Methane emission by goats consuming different sources of condensed tannins

TitleMethane emission by goats consuming different sources of condensed tannins
Publication TypeJournal Article
Year of Publication2008
AuthorsAnimut, G, Puchala, R, Goetsch, AL, Patra, AK, Sahlu, T, Varel, VH, Wells, J
JournalAnimal Feed Science and Technology
Pagination228 - 241
Date PublishedJan-07-2008

Twenty-four yearling Boer × Spanish wethers (7/8 Boer; initial body weight (BW) of 37.5 ± 0.91 kg) were used to assess effects of different condensed tannin (CT) sources on methane (CH4) emission. Diets were Kobe lespedeza (Lespedeza striata; K), K plus quebracho providing CT at 50 g/kg dry matter (DM) intake (KQ), Sericea lespedeza (Lespedeza cuneata; S), and a 1:1 mixture of K and S (KS). Forages harvested daily were fed at 1.3 times the maintenance metabolizable energy requirement. The experiment was 51 days divided into two phases. In phase A forage diets were fed alone, and in phase B, 25 g/day of polyethylene glycol (PEG) was given mixed with 50 g/day of ground maize grain. Adaptation periods were 28 and 7 days in phases A and B, respectively. After adaptation there were 8 days for feces and urine collections, with gas exchange measured on the last 2 days. Ruminal fluid was collected at the end of the experiment via stomach tube for microbiology assays. The N concentration was 22.8 and 23.6 g/kg DM, in vitro true DM digestibility was 0.698 and 0.648, and the level of CT was 140 and 151 g/kg DM for S and K, respectively. DM intake was similar among treatments in both phases (phase A: 720, 611, 745, and 719 g/day (SE = 59.0); phase B: 832, 822, 867, and 880 g/day (SE = 55.3) for K, KQ, S, and KS, respectively). N digestibility was affected by treatment in phase A (P < 0.05) but not in phase B (phase A: 0.514, 0.492, 0.280, and 0.413 (SE = 0.0376); phase B: 0.683, 0.650, 0.638, and 0.662 (SE = 0.0203) for K, KQ, S, and KS, respectively). Gross energy digestibility was similar among treatments in phase A (0.475, 0.407, 0.393, and 0.411 (SE = 0.0353)) but differed among treatments in phase B (0.449, 0.373, 0.353, and 0.409 for K, KQ, S, and KS, respectively (SE = 0.0221)) CH4 emission was 9.6, 6.8, 10.6, and 8.9 l/day (SE = 1.44) in phase A and 19.0, 16.6, 21.8, 19.2 l/day (SE = 1.51) in phase B for K, KQ, S, and KS, respectively (SE =1.25). When data of both phases were pooled, supplementation with PEG in phase B markedly increased (P < 0.05) CH4 emission (9.0 versus 19.1 l/day). In accordance, there was a substantial difference (P < 0.05) between phases in in vitro CH4 emission by ruminal fluid incubated for 3 weeks in a methanogenic medium and with other conditions promoting activity by methanogens (11.5 and 22.9 ml in phases A and B, respectively). Counts of total bacteria and protozoa were similar among treatments in both phases, but values were greater (P < 0.05) in phase B versus phase A. In summary, CT from different sources had a disparate influence on N digestion, but similar effects on ruminal microbial CH4 emission by goats, possibly by altering activity of ruminal methanogenic bacteria though change in actions of other bacteria and/or protozoa may also be involved.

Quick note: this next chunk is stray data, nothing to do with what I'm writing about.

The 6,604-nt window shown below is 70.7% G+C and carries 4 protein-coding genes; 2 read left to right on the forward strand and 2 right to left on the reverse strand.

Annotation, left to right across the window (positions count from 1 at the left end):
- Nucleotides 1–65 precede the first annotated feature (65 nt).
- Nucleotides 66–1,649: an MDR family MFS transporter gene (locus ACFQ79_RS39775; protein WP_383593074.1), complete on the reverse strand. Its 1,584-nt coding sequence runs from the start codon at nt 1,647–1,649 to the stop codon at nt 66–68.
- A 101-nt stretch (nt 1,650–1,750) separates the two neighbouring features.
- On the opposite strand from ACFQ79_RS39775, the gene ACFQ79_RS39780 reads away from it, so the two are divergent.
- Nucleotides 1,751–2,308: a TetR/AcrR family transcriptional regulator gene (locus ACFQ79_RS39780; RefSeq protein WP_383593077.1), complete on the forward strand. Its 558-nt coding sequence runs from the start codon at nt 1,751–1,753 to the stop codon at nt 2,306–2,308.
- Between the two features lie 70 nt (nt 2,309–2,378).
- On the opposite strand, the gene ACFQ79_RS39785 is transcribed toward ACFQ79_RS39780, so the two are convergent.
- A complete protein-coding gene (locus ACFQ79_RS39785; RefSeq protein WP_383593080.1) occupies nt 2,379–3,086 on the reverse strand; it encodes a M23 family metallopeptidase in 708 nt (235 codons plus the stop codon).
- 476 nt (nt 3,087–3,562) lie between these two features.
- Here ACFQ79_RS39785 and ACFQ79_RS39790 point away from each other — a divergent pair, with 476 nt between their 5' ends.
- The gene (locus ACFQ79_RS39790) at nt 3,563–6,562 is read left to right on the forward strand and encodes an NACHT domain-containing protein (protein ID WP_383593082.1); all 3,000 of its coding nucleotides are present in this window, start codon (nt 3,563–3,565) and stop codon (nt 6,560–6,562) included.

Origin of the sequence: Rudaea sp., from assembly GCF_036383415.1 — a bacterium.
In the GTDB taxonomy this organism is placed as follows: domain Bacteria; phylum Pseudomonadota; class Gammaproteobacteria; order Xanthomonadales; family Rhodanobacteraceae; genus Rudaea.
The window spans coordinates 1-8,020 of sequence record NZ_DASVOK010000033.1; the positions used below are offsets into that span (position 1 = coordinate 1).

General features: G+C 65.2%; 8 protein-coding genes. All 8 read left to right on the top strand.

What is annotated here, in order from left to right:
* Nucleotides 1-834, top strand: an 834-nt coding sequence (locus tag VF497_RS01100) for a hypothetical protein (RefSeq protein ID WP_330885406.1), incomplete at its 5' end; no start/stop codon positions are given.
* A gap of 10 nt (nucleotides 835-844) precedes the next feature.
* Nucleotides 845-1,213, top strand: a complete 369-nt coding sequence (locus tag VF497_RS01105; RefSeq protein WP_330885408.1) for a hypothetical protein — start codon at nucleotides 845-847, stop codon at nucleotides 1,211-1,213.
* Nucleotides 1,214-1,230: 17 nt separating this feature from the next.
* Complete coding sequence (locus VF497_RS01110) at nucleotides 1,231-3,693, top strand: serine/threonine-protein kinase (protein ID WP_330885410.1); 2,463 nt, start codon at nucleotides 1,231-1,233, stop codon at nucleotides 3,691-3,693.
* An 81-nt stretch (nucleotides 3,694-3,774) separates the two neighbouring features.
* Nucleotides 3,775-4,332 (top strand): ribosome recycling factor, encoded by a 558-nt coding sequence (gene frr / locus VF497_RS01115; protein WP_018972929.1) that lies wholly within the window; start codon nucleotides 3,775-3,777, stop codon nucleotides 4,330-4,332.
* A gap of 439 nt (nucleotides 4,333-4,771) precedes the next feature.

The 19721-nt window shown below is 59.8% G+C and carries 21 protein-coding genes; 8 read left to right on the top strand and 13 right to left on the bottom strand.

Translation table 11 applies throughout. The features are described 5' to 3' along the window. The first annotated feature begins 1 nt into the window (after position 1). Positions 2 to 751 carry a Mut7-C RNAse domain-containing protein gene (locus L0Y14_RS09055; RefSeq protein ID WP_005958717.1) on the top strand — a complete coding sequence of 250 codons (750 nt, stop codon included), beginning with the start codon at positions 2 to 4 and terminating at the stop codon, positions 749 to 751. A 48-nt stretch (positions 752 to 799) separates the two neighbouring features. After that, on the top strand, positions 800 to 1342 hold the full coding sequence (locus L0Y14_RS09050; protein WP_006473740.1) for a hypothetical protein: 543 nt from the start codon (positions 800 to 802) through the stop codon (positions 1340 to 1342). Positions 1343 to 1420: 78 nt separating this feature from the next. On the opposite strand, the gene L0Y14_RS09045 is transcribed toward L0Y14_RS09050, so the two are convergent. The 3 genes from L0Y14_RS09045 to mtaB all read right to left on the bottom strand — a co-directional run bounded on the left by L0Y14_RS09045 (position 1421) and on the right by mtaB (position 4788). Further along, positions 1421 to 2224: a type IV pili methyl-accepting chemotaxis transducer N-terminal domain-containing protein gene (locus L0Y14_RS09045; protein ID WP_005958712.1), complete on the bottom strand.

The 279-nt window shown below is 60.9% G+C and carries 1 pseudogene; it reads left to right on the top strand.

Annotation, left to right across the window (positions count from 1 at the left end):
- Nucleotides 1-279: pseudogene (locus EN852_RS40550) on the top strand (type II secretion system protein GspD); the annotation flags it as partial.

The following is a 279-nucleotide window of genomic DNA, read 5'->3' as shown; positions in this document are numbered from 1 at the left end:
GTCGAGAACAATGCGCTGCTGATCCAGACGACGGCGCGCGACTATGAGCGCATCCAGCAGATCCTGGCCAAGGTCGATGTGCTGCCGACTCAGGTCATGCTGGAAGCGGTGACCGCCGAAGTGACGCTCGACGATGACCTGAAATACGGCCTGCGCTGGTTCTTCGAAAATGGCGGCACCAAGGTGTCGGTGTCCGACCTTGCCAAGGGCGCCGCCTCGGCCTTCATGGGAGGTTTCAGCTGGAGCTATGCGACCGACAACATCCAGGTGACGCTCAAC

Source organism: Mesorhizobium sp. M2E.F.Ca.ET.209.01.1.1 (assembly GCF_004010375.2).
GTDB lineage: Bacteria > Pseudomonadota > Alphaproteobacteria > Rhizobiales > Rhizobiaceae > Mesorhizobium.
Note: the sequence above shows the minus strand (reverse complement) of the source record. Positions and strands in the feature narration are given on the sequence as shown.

Short TitleAnimal Feed Science and Technology